Molly's Reviews

A Brooklyn RoseA Brooklyn Rose
Susanna Lonchar
Publish America

Absorbing Read ... Recommended ... 5 stars

When an immigrant family moves to America in early 1900 they are filled with hope. Sicilian Francesco Finazzo, his wife Giroloma and their baby begin their new life in New York City. The family numbers five children when Giroloma watching from an upstairs window in 1911 sees her beloved husband shot dead on the sidewalk below. The time is near the turn of the century 1900s. It is a period of horse drawn wagons, push carts and multi languages heard on Brooklyn streets. Francesco's younger
brother Luiji, a recent immigrant himself following his brother's letter urging him to come to New York now faces a true dilemma. Luiji is only nineteen when he marries his brother's pregnant twenty-nine year old widow.

Luiji and Giroloma settle into life, at first one dominated by necessity and social mores, later by true affection for one another. Giroloma carries eleven children, typical of the time she does not get to raise them all. As the little one is born one of the older kids is assigned to be teacher and caretaker for the little one. Gangster funerals, police prejudice and racial tension are all part of the ever changing scene in which this family lives.

When Giroloma dies of cancer Luiji after 20 years of marriage to his brother's wife and seeing his brother's children all become adults sets out for Detroit with his own three teenaged children. At last he will have opportunity to marry the woman to whom he was engaged in Sicily before Franceso was murdered.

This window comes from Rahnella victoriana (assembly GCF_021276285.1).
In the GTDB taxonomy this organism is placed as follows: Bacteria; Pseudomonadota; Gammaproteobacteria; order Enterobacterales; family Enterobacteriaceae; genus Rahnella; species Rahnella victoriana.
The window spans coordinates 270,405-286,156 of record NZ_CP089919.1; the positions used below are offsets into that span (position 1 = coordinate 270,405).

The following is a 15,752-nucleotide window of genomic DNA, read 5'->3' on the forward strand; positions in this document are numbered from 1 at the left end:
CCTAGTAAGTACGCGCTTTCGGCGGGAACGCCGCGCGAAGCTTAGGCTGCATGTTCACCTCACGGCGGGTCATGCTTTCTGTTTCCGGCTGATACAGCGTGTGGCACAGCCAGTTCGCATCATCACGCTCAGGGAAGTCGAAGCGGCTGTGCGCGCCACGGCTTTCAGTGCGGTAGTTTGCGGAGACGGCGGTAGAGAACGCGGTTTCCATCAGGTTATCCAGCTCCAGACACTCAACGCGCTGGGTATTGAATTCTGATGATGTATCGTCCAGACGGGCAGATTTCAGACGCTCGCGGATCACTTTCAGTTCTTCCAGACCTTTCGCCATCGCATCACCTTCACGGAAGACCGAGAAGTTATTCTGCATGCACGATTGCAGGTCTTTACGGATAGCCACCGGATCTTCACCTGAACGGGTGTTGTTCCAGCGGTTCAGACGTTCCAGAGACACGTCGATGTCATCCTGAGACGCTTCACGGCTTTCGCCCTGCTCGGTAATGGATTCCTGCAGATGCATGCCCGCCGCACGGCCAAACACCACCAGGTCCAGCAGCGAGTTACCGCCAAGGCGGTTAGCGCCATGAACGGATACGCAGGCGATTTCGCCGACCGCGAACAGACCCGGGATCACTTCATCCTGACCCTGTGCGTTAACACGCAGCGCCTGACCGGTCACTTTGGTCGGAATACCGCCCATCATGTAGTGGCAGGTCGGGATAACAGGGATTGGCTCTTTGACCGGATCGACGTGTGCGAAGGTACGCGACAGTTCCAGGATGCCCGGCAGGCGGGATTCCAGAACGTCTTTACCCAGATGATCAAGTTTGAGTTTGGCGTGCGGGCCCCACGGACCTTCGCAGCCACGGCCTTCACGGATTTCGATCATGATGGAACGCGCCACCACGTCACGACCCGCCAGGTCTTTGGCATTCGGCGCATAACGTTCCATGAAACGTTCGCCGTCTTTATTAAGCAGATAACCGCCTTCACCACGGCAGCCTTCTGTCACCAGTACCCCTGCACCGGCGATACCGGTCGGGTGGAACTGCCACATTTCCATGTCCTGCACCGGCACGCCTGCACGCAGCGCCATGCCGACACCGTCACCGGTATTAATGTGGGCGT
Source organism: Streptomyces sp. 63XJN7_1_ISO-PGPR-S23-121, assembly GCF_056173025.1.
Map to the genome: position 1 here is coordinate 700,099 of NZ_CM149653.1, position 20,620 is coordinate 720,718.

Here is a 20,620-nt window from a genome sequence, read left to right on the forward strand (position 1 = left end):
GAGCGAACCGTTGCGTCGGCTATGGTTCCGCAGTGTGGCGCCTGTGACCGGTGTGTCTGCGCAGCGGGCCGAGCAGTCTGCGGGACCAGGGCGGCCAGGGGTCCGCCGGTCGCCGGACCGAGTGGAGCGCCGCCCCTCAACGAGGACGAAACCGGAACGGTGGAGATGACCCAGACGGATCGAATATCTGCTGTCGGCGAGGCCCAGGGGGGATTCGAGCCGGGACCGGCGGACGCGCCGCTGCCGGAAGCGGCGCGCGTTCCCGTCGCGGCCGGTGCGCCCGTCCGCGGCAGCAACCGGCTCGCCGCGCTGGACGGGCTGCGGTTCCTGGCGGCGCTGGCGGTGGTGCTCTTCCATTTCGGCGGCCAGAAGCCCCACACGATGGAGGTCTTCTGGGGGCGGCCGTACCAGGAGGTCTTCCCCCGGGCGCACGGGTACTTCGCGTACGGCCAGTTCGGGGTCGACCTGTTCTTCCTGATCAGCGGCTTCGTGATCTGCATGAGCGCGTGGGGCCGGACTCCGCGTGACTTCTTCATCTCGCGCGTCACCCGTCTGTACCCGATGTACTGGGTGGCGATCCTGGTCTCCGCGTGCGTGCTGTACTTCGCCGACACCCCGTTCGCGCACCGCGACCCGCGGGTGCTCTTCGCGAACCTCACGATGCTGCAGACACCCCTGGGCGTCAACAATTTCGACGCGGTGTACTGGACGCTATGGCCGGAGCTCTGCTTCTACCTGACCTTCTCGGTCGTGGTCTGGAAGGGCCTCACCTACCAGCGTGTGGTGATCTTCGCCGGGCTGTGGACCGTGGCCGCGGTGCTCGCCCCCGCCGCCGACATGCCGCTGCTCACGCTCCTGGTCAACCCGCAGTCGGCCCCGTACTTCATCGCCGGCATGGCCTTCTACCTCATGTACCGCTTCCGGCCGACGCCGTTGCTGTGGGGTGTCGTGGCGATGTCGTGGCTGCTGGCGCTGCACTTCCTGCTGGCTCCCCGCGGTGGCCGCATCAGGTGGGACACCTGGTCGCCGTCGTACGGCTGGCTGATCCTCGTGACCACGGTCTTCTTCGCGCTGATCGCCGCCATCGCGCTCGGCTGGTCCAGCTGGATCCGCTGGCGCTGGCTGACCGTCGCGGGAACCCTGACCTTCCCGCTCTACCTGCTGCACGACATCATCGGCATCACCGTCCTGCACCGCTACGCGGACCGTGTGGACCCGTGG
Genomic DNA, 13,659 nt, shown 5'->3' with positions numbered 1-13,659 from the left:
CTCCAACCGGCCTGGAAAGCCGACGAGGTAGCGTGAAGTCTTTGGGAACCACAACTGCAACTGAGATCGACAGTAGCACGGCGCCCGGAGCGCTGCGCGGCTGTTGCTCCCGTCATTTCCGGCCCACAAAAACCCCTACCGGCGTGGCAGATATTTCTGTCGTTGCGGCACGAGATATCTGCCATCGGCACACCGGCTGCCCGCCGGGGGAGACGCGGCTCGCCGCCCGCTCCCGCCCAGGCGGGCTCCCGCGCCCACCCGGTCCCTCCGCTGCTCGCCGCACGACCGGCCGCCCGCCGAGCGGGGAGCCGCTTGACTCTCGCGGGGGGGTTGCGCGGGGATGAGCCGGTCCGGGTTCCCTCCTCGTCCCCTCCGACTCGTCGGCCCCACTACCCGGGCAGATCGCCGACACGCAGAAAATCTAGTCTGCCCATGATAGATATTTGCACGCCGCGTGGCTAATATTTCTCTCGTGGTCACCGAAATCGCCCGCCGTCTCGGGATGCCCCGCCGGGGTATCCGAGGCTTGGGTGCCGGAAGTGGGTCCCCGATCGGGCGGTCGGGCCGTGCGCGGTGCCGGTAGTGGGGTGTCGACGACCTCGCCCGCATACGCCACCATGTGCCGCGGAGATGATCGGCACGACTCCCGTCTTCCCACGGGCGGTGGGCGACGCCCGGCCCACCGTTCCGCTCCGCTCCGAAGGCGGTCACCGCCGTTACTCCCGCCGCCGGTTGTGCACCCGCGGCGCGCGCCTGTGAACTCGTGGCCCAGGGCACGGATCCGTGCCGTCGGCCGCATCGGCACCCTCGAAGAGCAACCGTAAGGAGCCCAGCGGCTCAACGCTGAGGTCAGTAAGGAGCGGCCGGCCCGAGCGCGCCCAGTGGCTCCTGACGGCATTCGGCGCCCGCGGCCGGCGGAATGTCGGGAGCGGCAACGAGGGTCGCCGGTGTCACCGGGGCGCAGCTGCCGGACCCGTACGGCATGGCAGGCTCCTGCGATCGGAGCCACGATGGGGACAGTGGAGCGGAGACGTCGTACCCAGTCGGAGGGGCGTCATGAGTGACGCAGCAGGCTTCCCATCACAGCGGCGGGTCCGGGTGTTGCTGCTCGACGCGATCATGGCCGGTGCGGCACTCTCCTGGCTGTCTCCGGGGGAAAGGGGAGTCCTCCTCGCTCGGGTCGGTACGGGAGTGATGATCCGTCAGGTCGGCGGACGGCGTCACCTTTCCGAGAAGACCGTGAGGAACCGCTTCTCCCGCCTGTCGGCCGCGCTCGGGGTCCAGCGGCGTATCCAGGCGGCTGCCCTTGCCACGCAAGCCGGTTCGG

Author Lonchar offers the reader a peek into life as seen through the eyes of a typical family living in Brooklyn from late 1800s to 1939. Under Lonchar's skillful pen "A Brooklyn Rose" teems with the spectacle, reverberation and aroma of early 20th century New York tenement life. The reader is drawn into the narrative from the opening page when Giroloma is horrified to see her husband killed before her eyes. Interest is held fast right down to the last lines when Luiji and his three kids are settling into
their new home.

Lonchar proves her skill as a writer in this nicely crafted work in which she relates her family lore. "A Brooklyn Rose" is named for Luiji and Giroloma's daughter. Rose Finazzo is Lonchar's mother. With in-depth descriptions of foods, habits and dress the narrative provides the reader with a better understanding of the social history of the time when it is accepted that in Little Italy a brother must marry his sibling's widow. In the early 1900s it is also accepted that those on the lower end of the social scale will tolerate prejudice and children of poor people are often considered as little more than chattel by the infant social organizations developed to protect them.

Family traditions, an extraordinary childhood and hardship from living through The Great Depression are all found on the pages of "A Brooklyn Rose". Lonchar adds just enough broken English dialogue to flavor the tale.

"A Brooklyn Rose" is a good book for a long lazy afternoon sitting in the porch swing on the front porch. Enjoyed the read, happy to recommend.




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2005 by Molly Martin